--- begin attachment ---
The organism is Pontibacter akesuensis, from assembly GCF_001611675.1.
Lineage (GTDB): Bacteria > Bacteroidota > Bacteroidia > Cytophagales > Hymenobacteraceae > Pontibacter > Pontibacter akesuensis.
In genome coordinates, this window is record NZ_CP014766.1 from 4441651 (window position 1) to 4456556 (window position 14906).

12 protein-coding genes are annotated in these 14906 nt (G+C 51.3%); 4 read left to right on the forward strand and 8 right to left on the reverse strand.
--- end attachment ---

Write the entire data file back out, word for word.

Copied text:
The organism is Pontibacter akesuensis, from assembly GCF_001611675.1.
Lineage (GTDB): Bacteria > Bacteroidota > Bacteroidia > Cytophagales > Hymenobacteraceae > Pontibacter > Pontibacter akesuensis.
In genome coordinates, this window is record NZ_CP014766.1 from 4441651 (window position 1) to 4456556 (window position 14906).

12 protein-coding genes are annotated in these 14906 nt (G+C 51.3%); 4 read left to right on the forward strand and 8 right to left on the reverse strand.